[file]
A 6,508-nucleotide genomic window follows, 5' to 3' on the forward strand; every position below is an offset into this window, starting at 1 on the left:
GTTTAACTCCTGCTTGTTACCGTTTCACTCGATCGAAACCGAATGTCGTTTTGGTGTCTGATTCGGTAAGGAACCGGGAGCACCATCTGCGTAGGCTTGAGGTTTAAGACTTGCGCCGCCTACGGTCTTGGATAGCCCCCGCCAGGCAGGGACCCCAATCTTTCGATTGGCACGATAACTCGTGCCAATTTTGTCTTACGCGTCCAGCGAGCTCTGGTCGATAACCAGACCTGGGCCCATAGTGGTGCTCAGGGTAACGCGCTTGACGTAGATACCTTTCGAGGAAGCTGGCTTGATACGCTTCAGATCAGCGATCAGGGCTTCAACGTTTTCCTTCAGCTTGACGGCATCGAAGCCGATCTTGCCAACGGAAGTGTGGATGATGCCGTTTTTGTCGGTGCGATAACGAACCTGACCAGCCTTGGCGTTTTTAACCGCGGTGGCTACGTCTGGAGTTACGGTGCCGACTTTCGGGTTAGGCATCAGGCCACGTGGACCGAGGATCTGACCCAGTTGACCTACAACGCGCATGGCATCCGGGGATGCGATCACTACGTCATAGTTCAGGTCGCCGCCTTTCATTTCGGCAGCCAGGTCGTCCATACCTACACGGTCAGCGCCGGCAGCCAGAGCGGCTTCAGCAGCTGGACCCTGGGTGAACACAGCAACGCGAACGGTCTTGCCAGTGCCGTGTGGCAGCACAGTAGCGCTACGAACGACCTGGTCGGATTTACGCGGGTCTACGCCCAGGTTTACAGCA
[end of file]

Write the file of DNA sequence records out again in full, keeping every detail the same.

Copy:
A 6,508-nucleotide genomic window follows, 5' to 3' on the forward strand; every position below is an offset into this window, starting at 1 on the left:
GTTTAACTCCTGCTTGTTACCGTTTCACTCGATCGAAACCGAATGTCGTTTTGGTGTCTGATTCGGTAAGGAACCGGGAGCACCATCTGCGTAGGCTTGAGGTTTAAGACTTGCGCCGCCTACGGTCTTGGATAGCCCCCGCCAGGCAGGGACCCCAATCTTTCGATTGGCACGATAACTCGTGCCAATTTTGTCTTACGCGTCCAGCGAGCTCTGGTCGATAACCAGACCTGGGCCCATAGTGGTGCTCAGGGTAACGCGCTTGACGTAGATACCTTTCGAGGAAGCTGGCTTGATACGCTTCAGATCAGCGATCAGGGCTTCAACGTTTTCCTTCAGCTTGACGGCATCGAAGCCGATCTTGCCAACGGAAGTGTGGATGATGCCGTTTTTGTCGGTGCGATAACGAACCTGACCAGCCTTGGCGTTTTTAACCGCGGTGGCTACGTCTGGAGTTACGGTGCCGACTTTCGGGTTAGGCATCAGGCCACGTGGACCGAGGATCTGACCCAGTTGACCTACAACGCGCATGGCATCCGGGGATGCGATCACTACGTCATAGTTCAGGTCGCCGCCTTTCATTTCGGCAGCCAGGTCGTCCATACCTACACGGTCAGCGCCGGCAGCCAGAGCGGCTTCAGCAGCTGGACCCTGGGTGAACACAGCAACGCGAACGGTCTTGCCAGTGCCGTGTGGCAGCACAGTAGCGCTACGAACGACCTGGTCGGATTTACGCGGGTCTACGCCCAGGTTTACAGCA